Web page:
The building has bronze framed, single-glazed, double-hung windows of varying proportions. Typically, the first floor openings are glazed with double four-over-six sash and are surmounted by fixed transoms. Floors two and seven have double, four-over-six sash without transoms. Floors three through six and eight through ten have paired, double-hung sash with four-over-four lights grouped vertically and separated by fluted bronze spandrels.
The principal entries to the building are located on the north and south elevations. Each entry is centered on the elevation where three portals are defined by four fluted pilasters surmounted with stylized eagles. These entries are reached by granite stairs leading from the sidewalk level to recessed loggias. At the north end of the east and west elevations are granite-clad vehicular sally-ports which lead into the basement level parking/loading dock area.
Significant interior spaces include the vaulted public concourse which extends north-south between the primary entries on the first floor, and the two-story courtrooms located on the seventh and eighth floors. One of the building's most notable features is the Chief Judge's Courtroom, Room 732-734, on the seventh floor, salvaged from the previous federal building that occupied the site. At the request of Chief Judge Arthur Tuttle, the courtroom was disassembled and stored during construction, then reassembled in the new building. The "million dollar courtroom," as newspapers dubbed it at the time, contains more than 30 types of marble. The bench is carved from East Indian mahogany, and is flanked by two 12-foot (3.7 m)-tall columns of Italian marble, each topped by four lions holding up a globe. Behind the bench is a frieze of 10 female figures depicting the purity of justice. A frieze of more than 100 unique lions' heads surrounds the room just below the ceiling. Only the floor and ceiling were modernized when the room was reassembled. The Romanesque style courtroom stands in dramatic contrast to the stripped, neo-classical and modernistic details typical of the other courtrooms. Chief Justice of the United States John Roberts has reportedly described it as one of the finest and most beautiful courtrooms he has seen.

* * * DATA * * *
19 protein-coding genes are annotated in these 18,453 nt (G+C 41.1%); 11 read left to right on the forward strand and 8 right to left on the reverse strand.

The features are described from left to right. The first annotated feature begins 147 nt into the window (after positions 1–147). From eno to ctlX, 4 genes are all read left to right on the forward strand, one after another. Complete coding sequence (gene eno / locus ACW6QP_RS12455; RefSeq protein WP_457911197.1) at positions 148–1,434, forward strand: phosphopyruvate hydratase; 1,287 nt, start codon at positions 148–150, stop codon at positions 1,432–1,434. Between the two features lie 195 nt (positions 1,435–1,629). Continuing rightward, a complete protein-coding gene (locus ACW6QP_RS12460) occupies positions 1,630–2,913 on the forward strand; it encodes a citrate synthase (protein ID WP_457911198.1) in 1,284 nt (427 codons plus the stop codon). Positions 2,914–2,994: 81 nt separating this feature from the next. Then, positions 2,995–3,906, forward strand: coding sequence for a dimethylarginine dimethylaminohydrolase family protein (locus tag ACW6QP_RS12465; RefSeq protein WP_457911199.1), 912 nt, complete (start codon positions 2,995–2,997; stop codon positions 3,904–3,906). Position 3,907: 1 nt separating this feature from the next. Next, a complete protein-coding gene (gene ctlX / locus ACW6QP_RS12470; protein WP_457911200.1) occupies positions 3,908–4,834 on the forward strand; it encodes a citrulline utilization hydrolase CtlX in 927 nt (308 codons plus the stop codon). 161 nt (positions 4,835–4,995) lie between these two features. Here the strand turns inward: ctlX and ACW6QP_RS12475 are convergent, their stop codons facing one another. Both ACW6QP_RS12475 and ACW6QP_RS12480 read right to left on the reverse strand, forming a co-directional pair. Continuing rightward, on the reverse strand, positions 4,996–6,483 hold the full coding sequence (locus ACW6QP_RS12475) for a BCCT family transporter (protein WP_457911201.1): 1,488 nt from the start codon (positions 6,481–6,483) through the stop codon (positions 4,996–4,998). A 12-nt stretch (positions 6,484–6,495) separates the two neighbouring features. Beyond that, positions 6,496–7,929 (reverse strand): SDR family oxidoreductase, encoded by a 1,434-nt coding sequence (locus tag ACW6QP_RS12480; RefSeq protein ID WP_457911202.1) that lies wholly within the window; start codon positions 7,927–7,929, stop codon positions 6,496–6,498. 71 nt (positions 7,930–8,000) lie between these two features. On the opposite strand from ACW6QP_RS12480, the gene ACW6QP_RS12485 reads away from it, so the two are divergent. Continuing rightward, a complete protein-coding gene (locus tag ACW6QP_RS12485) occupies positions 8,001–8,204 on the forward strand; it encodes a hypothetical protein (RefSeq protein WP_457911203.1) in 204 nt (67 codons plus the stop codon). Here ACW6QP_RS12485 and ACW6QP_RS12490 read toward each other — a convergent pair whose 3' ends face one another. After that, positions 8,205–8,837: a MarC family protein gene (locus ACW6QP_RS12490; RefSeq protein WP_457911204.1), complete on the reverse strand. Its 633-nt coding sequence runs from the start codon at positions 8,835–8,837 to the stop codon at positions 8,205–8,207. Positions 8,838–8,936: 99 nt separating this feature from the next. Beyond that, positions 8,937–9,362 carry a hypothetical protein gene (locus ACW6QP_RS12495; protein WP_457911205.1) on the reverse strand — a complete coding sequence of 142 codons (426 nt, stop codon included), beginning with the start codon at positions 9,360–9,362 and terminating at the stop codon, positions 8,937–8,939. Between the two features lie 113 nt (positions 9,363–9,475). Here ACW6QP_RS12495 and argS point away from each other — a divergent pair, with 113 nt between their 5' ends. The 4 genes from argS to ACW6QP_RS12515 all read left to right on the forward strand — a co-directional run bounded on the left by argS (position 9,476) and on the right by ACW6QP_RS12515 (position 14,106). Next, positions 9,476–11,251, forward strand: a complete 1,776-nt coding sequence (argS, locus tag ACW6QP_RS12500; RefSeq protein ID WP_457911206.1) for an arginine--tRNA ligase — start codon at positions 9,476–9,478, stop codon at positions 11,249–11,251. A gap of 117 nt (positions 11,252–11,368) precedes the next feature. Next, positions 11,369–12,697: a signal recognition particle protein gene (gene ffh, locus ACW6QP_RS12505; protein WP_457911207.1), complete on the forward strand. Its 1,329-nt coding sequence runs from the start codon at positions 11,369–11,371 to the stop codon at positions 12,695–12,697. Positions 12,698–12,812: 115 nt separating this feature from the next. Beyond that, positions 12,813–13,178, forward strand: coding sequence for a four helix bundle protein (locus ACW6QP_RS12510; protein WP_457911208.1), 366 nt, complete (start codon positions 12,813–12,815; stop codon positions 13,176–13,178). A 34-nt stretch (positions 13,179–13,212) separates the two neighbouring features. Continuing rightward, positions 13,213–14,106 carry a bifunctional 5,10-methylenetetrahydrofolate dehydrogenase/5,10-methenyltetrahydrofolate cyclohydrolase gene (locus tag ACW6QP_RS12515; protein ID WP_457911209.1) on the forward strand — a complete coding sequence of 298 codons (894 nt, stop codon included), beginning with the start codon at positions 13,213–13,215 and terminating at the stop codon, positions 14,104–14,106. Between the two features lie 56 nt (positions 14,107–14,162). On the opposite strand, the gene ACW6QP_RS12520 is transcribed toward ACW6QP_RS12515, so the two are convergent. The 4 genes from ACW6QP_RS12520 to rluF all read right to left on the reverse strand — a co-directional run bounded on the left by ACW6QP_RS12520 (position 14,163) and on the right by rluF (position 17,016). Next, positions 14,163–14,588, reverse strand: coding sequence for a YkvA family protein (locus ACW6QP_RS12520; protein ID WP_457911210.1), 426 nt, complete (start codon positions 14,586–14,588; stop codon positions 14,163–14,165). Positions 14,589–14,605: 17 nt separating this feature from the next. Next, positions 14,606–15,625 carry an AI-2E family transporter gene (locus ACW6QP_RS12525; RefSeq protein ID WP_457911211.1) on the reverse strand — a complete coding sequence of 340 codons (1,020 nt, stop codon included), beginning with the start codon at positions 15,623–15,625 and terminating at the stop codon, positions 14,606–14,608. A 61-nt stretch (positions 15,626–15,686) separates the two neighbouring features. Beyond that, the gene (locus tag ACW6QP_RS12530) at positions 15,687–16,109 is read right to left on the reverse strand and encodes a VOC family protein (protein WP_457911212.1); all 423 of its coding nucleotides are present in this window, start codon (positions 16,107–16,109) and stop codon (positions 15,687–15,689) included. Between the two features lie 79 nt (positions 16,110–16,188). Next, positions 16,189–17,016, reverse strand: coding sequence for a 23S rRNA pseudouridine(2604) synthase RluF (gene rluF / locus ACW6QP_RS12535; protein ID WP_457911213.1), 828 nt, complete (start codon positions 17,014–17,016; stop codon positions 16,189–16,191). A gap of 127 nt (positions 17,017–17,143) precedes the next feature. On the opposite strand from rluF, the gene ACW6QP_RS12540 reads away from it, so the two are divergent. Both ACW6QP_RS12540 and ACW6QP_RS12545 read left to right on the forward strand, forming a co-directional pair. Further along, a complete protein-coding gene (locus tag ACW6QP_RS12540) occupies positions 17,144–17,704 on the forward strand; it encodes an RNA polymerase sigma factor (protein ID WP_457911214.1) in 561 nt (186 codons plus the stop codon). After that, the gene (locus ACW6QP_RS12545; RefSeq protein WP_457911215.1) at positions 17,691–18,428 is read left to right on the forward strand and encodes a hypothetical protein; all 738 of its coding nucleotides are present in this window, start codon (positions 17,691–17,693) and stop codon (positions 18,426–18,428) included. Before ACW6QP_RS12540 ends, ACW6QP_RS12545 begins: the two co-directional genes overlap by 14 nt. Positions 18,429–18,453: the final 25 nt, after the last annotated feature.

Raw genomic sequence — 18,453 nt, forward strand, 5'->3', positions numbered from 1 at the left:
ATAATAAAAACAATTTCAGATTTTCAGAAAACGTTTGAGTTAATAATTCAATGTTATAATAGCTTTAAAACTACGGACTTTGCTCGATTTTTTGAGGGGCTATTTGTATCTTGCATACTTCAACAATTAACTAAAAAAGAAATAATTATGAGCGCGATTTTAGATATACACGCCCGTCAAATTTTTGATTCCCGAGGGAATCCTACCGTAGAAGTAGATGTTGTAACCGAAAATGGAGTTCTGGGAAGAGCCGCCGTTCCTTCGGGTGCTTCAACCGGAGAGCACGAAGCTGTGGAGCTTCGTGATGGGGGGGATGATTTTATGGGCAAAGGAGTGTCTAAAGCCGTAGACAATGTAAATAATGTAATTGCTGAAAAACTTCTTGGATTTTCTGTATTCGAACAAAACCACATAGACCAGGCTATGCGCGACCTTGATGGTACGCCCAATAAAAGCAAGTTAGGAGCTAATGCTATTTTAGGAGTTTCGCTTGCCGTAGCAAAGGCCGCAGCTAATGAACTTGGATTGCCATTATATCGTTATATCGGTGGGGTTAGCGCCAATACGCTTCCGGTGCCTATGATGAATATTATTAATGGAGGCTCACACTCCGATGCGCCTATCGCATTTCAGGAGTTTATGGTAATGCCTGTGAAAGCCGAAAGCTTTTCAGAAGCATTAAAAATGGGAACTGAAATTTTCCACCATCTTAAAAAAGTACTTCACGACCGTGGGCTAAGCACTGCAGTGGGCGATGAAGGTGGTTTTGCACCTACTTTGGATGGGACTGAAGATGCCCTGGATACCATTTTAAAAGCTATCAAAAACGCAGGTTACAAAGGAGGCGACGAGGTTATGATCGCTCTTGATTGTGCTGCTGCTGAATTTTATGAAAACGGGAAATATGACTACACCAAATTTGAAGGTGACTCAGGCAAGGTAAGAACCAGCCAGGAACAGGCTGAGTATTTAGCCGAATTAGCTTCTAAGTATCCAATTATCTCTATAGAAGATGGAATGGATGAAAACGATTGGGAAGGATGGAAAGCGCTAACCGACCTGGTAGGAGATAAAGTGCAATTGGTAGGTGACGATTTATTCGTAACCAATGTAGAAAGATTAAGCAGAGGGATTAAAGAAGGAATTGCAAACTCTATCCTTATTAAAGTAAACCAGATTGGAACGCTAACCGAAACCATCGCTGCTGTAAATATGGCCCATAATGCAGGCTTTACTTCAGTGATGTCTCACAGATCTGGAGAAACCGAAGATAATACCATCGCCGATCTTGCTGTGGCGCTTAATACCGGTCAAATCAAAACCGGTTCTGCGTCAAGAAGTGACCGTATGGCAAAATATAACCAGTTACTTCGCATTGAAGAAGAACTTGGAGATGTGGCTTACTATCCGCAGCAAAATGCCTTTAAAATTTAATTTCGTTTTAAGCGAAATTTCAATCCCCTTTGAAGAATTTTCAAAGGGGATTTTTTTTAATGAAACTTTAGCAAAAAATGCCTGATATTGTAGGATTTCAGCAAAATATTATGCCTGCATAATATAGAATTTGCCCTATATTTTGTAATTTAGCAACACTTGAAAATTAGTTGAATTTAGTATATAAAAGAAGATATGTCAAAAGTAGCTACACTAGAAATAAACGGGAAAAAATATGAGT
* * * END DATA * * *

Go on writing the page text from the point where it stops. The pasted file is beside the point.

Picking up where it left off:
The building was originally designed and engineered to carry two more full stories in place of the penthouses at the eleventh and twelfth floors. A 1931 publication rendering depicts the courthouse with twelve full stories. Their elimination may have stemmed from budget shortfalls during the period of construction between 1932 and 1934 which coincided with the height of the Great Depression.
The building is also known by other names, such as: Detroit Federal Building, Detroit Custom House, Detroit Post Office.
- Austin, Dan. Federal Building. Historic Detroit. Retrieved September 8, 2016.
- General Services Administration page on the Theodore Levin United States Courthouse.
- Austin, Dan. Theodore J. Levin U.S. Courthouse. Historic Detroit. Retrieved September 8, 2016.
- This article incorporates public domain material from websites or documents of the General Services Administration.
|Wikimedia Commons has media related to Theodore Levin United States Courthouse.|
- Google Maps location of Theodore Levin United States Courthouse (the large square building with a small courtyard in the middle)
- Theodore Levin United States Courthouse at Emporis.com
- SkyscraperPage.com's profile on the Theodore Levin United States Courthouse
- A look inside Detroit's 'million-dollar' federal courtroom at Mlive
- Jewel of Justice: Preserved courtroom defines elegance from Motion magazine
- Historical courtroom hidden gem of Detroit WDIV-TV video